And the SCPR attributes much of the impetus to reordering priorities to bring neighhoods (i.e. the demolition of abandoned vacant properties), to bring street/road conditions out of backlog and to increased police and fire coverage to acceptable levels to the likes of Fisher, Mack, Mariol and Morris.

That is not to say that the remaining councilpersons are not part of the effort.  It is that the SCPR thinks that "the four" have doubled down and taken the lead to solve all of Canton's "overwhelming" problems undaunted by the gigantic scope of those problems.

Economic development and its corollary of creating city of Canton taxpayers is always going to be the top priority so that funds are available to do neighborhood blight removal, street and road repair/improvement and making the city secure.

However, a focus and emphasis on economic development will not work if the city is blighted, pothole filled and unsafe.

It takes energetic and imaginative leadership to "keep-all-those-balls-in-the-air" and the SCPR thinks that "the four" have those qualities in spades and thereby provide Cantonians with hope that the city is slowly but surely getting a grip on its decline and turning it around.

Here is the entire text of Councilman John Mariol's letter to the SCPR:


Before I give my take on the debate at last nights Council meeting, I would like to touch on some figures regarding the Capital Budget. At the end of 2013, we passed a temporary budget that set aside 1 million dollars for road maintenance and paving. After we selected our Majority and Assistant Majority Leaders, we started working on our permanent budget for fiscal year 2014. Working with the Administration, we were able to increase the 1 million dollars of road maintenance to 1.75 million dollars. This year we set aside 1.9 million for paving and put $400,000 into councils' budget, with the intent of using it for paving.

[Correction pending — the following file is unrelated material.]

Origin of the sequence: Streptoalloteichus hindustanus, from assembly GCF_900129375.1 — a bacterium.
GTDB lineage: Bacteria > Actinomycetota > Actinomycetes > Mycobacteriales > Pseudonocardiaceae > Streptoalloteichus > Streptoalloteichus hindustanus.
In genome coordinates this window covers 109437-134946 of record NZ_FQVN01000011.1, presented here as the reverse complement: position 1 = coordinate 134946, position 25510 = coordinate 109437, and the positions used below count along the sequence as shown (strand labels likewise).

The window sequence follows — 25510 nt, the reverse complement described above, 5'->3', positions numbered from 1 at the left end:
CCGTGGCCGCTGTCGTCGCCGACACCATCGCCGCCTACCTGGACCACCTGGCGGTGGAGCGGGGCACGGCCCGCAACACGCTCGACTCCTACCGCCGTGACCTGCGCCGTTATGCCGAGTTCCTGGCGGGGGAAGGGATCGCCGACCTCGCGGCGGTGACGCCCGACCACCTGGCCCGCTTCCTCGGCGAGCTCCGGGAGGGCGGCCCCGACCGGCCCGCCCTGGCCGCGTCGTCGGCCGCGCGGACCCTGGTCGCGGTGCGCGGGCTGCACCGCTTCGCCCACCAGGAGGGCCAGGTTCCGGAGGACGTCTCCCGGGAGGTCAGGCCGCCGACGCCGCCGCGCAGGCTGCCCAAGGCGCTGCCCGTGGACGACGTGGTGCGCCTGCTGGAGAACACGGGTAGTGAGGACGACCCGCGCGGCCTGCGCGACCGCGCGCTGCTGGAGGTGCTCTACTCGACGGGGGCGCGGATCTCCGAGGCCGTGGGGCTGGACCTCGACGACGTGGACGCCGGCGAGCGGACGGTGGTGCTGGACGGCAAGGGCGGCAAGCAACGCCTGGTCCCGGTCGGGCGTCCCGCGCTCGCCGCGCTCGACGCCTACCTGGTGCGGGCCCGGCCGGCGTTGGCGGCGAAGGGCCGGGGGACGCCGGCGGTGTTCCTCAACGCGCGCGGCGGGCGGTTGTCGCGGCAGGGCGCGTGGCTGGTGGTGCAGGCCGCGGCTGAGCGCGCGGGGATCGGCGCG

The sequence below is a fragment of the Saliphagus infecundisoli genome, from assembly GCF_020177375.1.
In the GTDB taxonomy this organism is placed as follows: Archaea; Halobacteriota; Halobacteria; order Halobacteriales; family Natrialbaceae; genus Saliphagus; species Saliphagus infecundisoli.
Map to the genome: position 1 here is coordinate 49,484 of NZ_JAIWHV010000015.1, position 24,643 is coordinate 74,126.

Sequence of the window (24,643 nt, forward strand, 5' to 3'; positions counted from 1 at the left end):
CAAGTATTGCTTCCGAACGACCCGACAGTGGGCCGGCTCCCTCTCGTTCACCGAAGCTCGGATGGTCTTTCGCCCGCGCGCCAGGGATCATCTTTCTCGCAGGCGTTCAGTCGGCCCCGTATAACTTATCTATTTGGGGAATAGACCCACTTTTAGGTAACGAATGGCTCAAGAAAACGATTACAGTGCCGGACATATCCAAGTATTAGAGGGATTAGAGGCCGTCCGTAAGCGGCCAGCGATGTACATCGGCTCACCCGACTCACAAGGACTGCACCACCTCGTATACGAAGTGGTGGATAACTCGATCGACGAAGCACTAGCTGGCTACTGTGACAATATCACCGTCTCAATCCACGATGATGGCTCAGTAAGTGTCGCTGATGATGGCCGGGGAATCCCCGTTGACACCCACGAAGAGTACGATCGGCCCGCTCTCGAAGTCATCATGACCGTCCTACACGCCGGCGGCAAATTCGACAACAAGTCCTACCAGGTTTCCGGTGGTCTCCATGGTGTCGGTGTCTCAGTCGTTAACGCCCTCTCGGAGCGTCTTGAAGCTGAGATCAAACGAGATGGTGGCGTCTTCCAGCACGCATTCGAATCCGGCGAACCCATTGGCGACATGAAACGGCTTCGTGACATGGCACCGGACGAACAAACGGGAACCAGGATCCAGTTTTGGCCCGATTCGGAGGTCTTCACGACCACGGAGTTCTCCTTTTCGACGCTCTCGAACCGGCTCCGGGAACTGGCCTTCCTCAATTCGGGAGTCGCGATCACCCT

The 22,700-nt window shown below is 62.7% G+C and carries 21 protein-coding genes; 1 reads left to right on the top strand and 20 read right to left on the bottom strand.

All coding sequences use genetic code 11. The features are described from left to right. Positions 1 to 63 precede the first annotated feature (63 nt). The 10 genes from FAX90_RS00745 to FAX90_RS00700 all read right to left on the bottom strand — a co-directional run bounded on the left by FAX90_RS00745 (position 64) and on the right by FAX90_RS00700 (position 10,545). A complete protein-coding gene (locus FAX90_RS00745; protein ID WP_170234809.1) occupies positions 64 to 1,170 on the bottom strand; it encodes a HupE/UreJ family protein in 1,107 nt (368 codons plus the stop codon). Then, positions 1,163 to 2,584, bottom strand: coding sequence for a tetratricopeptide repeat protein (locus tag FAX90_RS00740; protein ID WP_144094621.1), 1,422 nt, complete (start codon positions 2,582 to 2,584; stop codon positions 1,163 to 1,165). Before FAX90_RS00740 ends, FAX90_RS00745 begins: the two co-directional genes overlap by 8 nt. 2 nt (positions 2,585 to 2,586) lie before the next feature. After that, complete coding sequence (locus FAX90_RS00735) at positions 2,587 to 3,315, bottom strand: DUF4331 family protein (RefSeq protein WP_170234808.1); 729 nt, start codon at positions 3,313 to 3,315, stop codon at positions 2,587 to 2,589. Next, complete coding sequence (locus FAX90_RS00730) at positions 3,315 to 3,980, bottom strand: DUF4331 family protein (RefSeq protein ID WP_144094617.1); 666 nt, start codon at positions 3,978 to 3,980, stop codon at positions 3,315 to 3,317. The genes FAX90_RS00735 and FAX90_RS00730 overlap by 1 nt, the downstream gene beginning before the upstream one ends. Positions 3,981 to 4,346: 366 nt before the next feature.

Recently, we were able to identify another $200,000 that we will be moving into paving— bringing our projected total budgeted amount for paving to 2.35 million dollars. Even with these changes, we are still 10 million dollars behind in paving, and with the winter we had, I do not believe we will make up ground. We currently have the opportunity to secure 1.25 million dollars, in the form of a grant, to pave a road that is in deplorable condition (Fulton Rd). To secure this grant, we need to come up with around $351,000.

We have a few sources to look at for these funds. First is the unappropriated line of our Capital Fund. Currently, we have 1.1 million in unappropriated capital, and that money is historically used for engineering projects, equipment for our departments, and potentially, more paving. This year, we had 4.4 million dollars of requests from departments and engineering, yet we only have 1.1 million to allocate. Working with department heads, we have come up with a plan that reduces the 4.4 million requested amount down to around a $900,000 dollar allocation— and leaves about $147,000 in un-appropriated. If we take the money for the matching funds from the 1.1 million dollars, we will have to forgo purchasing items such as body armor for the police, turnout gear for the firefighters, computers for the law department, or multiple engineering projects— and in turn, lose out on other matching funds.